Welcome to 2012! Here at Critical Distance, your regularly scheduled This Week In Video Game Blogging is taking a break to make way for our year-end retrospective. The editorial crew has been hard at work culling through the year’s 937 links plus reader suggestions to bring you the best written, the most memorable, most important and most representative writings of 2011. Without further adieu, Critical Distance is proud to bring you This Year In Video Game Blogging.
Critical Video Game Blogging
Like last year, most of the focus of this year’s writing was on the games themselves from this year and years past. The pieces ranged from looking at the title as a whole, just an aspect or connecting it to grander trends and themes within gamin as a while.
First off is Kirk Hamilton and Leigh Alexander’s 10-part Paste letter series on the classic Final Fantasy VII from the perspective of a newcomer and the nostalgia gamer. Later in the year when Kirk moved to Kotaku so did the second letter series in four parts, this time on the original Deus Ex with Leigh and Kirk’s newbie and old guard roles reversed.
Also writing on Deus Ex was our own Katie Williams, looking at the game through the lens of our possible future and how in the end it made her fear for it.
On the modern incarnation of the series, Kieron Gillen (who has since left Rock, Paper, Shotgun) observed that Deus Ex: Human Revolution is about DRM.
Joel Goodwin, aka the Harbor Master, from Electron Dance wrote about don’t take it personally, babe, it just ain’t your story calling it a look into The Glass Society.
Meanwhile, Jonathan McCalmont at Futurismic also examined Christine Love’s don’t take it personally and its perspective of a future where privacy has become an archaic concept.
Tevis Thompson wrote on Portal 2 and the varied concepts on point of view the game engenders in the player.
Kirk Hamilton reviewed the game for Paste, expressing his feelings and understanding of the game the only way he could: using dominoes as visual aids.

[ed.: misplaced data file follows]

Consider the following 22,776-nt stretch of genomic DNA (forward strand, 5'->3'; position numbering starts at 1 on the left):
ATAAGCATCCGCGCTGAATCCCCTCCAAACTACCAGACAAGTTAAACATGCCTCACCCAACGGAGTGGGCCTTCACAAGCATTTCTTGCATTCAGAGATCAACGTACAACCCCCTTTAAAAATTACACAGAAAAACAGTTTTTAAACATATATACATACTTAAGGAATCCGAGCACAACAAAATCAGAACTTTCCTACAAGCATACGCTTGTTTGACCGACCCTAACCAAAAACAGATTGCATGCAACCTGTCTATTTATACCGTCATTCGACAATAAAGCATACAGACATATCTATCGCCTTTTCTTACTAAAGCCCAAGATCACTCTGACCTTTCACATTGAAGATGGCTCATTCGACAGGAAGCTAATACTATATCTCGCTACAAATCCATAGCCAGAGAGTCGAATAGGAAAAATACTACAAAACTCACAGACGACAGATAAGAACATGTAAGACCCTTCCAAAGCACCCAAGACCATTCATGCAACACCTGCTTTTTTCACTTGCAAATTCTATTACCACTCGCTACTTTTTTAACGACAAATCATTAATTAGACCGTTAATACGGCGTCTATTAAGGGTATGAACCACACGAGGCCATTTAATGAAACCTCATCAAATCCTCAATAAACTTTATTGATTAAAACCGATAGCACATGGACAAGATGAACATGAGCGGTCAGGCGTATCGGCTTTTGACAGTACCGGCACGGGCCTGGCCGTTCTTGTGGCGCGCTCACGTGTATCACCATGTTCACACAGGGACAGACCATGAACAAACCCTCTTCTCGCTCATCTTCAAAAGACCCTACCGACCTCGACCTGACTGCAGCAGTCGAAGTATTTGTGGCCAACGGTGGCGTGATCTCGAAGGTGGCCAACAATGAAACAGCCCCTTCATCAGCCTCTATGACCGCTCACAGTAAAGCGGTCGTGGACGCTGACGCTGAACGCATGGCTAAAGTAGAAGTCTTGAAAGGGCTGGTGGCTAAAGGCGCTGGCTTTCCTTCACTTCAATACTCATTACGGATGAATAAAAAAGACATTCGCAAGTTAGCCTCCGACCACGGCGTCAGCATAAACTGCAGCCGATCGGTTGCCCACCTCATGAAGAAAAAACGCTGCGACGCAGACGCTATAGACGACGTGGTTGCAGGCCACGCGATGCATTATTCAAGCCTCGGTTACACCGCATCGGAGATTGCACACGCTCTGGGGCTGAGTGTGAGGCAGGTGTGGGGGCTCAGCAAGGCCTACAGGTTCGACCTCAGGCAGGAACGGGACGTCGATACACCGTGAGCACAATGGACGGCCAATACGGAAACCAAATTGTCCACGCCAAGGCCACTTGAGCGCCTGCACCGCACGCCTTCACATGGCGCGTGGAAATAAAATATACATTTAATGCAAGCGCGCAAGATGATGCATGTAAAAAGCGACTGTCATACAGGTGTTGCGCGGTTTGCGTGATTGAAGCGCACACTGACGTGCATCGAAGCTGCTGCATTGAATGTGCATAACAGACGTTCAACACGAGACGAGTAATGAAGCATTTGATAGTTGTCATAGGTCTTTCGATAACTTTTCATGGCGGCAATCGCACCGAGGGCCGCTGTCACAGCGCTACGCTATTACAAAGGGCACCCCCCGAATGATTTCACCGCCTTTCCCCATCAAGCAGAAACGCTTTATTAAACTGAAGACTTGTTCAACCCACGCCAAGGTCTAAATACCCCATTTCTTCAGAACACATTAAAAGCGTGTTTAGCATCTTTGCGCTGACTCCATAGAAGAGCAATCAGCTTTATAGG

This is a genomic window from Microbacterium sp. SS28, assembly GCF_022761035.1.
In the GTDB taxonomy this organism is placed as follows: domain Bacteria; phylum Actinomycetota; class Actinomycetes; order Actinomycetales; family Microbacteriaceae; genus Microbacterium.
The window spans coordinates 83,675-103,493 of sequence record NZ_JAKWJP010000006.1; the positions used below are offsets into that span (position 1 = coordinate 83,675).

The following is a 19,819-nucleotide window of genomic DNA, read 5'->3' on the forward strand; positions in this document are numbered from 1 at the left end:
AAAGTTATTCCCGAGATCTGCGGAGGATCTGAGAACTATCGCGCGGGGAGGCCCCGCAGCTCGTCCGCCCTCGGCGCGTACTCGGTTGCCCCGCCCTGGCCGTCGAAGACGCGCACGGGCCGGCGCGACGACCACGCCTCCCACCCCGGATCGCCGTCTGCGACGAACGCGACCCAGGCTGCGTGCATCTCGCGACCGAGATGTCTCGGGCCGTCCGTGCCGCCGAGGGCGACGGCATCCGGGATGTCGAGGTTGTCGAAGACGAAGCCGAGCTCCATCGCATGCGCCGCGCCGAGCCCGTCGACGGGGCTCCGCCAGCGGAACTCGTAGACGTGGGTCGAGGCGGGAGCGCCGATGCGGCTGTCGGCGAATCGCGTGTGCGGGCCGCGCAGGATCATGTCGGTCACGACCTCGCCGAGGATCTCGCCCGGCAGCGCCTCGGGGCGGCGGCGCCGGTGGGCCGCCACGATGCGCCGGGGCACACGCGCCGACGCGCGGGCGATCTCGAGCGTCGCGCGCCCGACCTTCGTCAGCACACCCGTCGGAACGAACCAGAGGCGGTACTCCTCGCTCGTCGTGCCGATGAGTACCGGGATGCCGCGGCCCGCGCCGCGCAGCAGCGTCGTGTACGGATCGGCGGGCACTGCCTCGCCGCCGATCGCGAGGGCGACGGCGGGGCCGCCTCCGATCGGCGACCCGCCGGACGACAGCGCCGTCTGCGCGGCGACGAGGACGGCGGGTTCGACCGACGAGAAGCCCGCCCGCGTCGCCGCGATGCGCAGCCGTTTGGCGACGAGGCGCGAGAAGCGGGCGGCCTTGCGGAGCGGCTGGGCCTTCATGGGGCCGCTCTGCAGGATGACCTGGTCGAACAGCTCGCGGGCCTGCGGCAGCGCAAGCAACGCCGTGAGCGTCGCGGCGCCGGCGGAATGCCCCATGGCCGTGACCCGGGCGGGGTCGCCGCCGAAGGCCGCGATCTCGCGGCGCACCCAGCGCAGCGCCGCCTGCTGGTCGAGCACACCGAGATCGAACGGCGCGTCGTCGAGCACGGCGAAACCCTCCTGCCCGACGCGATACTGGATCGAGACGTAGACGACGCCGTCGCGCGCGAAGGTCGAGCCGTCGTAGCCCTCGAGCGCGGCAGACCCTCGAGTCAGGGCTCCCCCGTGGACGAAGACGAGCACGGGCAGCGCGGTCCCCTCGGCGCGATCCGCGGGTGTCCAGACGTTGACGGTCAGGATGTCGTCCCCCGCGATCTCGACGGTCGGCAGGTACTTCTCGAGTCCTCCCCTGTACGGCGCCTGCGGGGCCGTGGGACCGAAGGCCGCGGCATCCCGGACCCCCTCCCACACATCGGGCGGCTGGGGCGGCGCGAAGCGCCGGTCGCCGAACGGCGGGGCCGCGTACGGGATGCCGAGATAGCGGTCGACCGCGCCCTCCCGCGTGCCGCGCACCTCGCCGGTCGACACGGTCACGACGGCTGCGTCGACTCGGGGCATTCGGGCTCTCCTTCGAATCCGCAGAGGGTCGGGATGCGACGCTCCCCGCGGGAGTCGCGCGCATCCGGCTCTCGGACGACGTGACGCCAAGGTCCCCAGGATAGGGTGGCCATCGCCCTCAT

On the other hand Micheal “Brainy Gamer” Abbott opined that the cracks are showing just a bit with Portal 2‘s story and game mechanics integration in comparison to the first because it takes a little too much time to get to its point.
At MaximumPC, Nathan Grayson explored Bastion‘s multitextuality and how it succeeds where other games fail by presenting its differing meanings that exist in the game.
Scott Juster on his Experience Points column on the PopMatters’ Moving Pixels blog looked at how Catherine affected him personally by having the game’s main message hit a little close to home.
Speaking of close to home, editor-in-chief of Nightmare Mode, Patricia Hernandez, opened up to write about how she played Catherine as someone who related more than most to the protagonist’s situation.
Film Critic Hulk shifted gears to video games by turning the Hulk’s eye on Batman: Arkham City and its propensity for the word ‘bitch.’ Hulk also wrote a follow up to a number of the criticisms the piece received.
Kirk Hamilton popped up again to review L.A. Noire for Kill Screen and the strange position the game put him in with regards to his perception of the game’s reality.
Tom Bissell, meanwhile, attempted to isolate what L.A. Noire means for gaming in “Press X for Beer Bottle.”
At The Border House, Mattie Brice did a reading of mages in the Dragon Age franchise through the lens of The Fantasy Cyborg, the good, the bad and the mixed.
Our own Kris Ligman also paid tribute to Dragon Age II, specifically its characters Isabela and Aveline and how they bring the game the game into a whole new light in “The Sisterhood of the Traveling Pantsless Rogue.”
Switching from one end of the RPG spectrum to the other, we have Tom Bissell taking on Skyrim and the world it presents.
Katie Williams, however, focused her analysis on the character creator and how she had to restart several times before she had a character she found acceptable in the fiction.
Eurogamer had a piece by Rich Stanton looking at the two releases of Skyrim and Dark Souls and how each in turn tells its stories.
Meanwhile, Brendan Keogh chronicled his journey through Dark Souls how it treats both grinding and its concept of time.
At Nightmare Mode, Eric Swain responded to posts that took umbrage to his criticisms of Limbo and its empty atmosphere by declaring “The Text Says No: Why You Can’t Interpret Limbo Anyway You Want.” Also writing at Nightmare Mode, Swain looked at Heavenly Sword as an example of ludonarrative resonance.
Coming off an episode on propaganda games, the Extra Credits crew set their eyes on Call of Juarez: The Cartel as a damning example of a game using its system dynamics and presentation to propagate lies and misinformation.
Robert Rath on the Escapist also took umbrage with the game in light of the very real tragedy going on in Mexico and how the game can consequently be viewed as dangerous.